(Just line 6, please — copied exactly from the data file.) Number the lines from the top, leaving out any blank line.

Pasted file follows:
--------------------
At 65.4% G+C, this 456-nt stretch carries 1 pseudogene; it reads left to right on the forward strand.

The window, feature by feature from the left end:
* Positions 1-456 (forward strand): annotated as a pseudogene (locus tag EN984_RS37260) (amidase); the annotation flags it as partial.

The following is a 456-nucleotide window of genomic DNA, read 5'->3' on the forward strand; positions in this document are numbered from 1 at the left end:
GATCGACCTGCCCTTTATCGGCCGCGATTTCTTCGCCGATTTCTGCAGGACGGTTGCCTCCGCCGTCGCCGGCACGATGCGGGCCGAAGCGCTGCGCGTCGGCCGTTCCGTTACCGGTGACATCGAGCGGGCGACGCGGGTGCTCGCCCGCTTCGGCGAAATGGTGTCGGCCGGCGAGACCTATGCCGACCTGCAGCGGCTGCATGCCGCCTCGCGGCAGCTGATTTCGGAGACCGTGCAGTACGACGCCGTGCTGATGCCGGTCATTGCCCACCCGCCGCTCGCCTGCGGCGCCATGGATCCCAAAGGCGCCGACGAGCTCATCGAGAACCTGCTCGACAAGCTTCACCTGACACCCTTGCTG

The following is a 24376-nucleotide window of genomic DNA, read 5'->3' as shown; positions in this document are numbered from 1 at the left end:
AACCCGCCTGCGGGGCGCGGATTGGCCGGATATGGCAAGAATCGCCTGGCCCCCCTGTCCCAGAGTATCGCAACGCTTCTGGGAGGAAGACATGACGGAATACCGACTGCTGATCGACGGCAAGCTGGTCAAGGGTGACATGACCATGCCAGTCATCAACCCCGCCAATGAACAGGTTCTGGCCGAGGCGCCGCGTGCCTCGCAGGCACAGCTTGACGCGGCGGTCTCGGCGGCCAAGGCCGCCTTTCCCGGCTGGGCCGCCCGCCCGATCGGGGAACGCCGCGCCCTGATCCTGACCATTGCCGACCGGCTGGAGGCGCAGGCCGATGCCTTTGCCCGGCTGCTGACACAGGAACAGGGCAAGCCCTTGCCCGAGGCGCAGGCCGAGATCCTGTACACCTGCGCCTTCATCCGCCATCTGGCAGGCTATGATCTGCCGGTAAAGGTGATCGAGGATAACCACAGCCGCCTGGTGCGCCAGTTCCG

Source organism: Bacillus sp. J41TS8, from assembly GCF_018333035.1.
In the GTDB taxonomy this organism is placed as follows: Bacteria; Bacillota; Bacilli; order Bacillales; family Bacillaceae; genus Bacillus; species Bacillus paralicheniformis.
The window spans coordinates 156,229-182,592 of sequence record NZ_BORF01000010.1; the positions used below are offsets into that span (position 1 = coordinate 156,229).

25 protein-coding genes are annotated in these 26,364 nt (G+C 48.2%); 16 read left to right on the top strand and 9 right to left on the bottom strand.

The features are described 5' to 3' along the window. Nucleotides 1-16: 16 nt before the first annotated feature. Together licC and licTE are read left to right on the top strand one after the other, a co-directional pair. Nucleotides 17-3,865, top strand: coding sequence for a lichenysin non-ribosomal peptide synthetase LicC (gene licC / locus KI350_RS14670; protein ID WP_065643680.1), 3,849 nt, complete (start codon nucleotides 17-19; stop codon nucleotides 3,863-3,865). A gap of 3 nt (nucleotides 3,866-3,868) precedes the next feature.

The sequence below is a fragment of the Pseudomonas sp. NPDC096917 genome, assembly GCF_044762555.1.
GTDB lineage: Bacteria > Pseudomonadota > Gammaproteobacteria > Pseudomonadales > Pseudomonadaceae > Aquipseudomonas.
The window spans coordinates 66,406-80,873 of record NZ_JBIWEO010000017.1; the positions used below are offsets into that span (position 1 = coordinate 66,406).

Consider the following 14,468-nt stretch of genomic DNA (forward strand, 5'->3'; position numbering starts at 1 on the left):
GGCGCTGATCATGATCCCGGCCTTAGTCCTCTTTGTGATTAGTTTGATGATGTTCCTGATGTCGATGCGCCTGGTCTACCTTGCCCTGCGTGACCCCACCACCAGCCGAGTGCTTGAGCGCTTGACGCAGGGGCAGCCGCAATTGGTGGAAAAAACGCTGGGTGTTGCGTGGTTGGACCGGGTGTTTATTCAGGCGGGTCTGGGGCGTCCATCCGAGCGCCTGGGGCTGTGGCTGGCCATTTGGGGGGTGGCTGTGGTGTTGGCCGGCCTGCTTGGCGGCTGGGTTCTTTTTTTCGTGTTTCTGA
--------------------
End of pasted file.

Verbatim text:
The following is a 24376-nucleotide window of genomic DNA, read 5'->3' as shown; positions in this document are numbered from 1 at the left end: